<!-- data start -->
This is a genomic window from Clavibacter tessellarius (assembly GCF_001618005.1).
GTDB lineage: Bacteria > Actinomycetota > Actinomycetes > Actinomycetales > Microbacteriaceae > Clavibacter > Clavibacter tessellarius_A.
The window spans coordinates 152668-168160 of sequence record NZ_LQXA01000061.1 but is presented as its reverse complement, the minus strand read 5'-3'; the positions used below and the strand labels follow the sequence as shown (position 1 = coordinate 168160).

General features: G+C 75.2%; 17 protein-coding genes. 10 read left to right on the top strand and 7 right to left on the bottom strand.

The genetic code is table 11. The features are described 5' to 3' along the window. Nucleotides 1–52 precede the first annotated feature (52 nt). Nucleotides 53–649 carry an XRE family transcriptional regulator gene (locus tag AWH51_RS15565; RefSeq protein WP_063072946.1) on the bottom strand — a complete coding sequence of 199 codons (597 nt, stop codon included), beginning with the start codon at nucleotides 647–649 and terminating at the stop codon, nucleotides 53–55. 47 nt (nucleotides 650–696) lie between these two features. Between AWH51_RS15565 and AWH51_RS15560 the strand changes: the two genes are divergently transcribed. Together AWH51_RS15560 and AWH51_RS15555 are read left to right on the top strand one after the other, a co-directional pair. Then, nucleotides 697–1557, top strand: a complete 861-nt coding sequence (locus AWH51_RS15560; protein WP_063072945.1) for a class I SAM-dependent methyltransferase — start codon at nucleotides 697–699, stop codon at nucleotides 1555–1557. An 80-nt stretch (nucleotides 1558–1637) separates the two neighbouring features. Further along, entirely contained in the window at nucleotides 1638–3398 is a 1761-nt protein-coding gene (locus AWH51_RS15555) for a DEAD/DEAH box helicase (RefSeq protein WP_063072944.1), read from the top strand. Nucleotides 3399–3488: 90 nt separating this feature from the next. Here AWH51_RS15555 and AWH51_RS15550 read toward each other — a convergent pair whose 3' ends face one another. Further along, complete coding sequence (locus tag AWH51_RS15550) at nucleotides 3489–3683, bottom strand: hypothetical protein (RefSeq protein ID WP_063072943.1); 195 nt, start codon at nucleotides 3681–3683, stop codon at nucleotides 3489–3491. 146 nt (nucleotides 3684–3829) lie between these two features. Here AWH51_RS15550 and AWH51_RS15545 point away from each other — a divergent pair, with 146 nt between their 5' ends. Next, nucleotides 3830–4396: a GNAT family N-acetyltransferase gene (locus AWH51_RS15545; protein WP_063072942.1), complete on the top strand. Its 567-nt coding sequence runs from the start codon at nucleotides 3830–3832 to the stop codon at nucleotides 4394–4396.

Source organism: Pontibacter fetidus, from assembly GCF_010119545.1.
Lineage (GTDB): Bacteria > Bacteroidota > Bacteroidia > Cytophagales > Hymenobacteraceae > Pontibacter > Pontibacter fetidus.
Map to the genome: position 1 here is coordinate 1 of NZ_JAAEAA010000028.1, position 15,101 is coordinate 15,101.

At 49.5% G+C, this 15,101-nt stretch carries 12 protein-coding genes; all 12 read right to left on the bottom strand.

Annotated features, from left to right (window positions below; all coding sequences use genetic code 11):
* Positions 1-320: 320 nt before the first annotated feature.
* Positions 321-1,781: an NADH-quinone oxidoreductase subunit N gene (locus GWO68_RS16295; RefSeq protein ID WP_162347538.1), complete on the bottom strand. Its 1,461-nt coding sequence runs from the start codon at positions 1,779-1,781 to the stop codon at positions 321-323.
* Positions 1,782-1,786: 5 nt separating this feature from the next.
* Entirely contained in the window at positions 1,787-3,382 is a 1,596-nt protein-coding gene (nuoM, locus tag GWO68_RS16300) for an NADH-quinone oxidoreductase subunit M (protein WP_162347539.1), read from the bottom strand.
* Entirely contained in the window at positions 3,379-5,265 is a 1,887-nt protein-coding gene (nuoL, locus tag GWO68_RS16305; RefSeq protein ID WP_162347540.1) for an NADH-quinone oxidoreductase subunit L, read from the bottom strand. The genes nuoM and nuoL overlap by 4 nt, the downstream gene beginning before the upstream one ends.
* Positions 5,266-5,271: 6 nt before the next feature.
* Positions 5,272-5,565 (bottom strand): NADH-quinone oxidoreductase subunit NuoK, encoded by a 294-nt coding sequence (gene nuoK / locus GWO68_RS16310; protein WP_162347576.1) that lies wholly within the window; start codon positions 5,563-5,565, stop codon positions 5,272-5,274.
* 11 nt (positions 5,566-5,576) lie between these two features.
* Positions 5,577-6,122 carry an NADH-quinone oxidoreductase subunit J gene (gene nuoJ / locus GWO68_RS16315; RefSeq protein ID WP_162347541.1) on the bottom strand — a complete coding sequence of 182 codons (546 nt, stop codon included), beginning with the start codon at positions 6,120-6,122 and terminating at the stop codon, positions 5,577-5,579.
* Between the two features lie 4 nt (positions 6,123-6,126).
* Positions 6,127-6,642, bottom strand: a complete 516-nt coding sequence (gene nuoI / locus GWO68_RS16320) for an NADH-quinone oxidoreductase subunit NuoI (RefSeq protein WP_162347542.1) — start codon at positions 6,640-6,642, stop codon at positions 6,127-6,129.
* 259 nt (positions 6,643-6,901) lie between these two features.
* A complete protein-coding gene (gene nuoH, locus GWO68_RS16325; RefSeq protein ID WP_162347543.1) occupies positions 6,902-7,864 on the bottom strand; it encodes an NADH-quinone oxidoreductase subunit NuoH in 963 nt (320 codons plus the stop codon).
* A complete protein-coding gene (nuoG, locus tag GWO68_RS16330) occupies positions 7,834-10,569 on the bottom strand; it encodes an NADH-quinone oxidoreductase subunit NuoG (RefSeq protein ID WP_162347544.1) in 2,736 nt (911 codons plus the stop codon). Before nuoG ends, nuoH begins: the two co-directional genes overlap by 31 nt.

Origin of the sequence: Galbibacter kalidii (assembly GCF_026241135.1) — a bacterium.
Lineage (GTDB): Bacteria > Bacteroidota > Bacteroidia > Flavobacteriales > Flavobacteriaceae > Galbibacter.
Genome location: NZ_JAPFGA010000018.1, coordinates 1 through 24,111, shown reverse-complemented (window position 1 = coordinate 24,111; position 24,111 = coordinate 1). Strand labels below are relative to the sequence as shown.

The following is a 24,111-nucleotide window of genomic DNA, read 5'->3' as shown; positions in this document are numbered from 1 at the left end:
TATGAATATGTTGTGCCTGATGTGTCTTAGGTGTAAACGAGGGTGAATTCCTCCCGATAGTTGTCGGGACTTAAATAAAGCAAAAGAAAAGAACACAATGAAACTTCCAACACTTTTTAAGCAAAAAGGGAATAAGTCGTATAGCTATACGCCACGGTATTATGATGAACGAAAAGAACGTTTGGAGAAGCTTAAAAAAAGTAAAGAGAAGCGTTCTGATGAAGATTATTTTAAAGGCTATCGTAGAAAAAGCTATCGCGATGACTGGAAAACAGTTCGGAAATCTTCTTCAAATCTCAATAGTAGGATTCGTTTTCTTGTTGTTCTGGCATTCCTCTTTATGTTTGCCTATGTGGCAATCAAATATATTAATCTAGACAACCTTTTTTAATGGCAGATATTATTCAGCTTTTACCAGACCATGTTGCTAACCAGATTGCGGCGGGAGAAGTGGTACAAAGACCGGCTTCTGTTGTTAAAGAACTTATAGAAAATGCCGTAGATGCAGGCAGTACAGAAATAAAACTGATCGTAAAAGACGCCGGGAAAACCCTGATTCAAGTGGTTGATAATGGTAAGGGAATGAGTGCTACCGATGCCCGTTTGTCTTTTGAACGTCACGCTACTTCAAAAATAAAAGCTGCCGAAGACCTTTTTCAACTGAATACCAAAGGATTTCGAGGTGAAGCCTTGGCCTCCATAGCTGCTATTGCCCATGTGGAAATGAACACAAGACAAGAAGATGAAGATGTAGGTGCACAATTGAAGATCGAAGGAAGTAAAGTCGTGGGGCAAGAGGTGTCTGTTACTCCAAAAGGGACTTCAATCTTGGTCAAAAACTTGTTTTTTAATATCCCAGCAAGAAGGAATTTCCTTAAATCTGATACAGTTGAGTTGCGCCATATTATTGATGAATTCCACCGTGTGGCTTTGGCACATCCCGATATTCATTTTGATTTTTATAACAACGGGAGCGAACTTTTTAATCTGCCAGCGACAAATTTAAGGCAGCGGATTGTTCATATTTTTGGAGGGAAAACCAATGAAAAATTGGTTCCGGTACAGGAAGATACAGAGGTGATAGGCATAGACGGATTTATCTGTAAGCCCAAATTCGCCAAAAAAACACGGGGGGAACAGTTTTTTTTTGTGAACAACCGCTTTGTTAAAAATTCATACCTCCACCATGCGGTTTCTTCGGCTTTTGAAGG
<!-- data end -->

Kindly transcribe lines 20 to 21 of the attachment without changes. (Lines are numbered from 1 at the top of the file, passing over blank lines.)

* Between the two features lie 4 nt (positions 6,123-6,126).
* Positions 6,127-6,642, bottom strand: a complete 516-nt coding sequence (gene nuoI / locus GWO68_RS16320) for an NADH-quinone oxidoreductase subunit NuoI (RefSeq protein WP_162347542.1) — start codon at positions 6,640-6,642, stop codon at positions 6,127-6,129.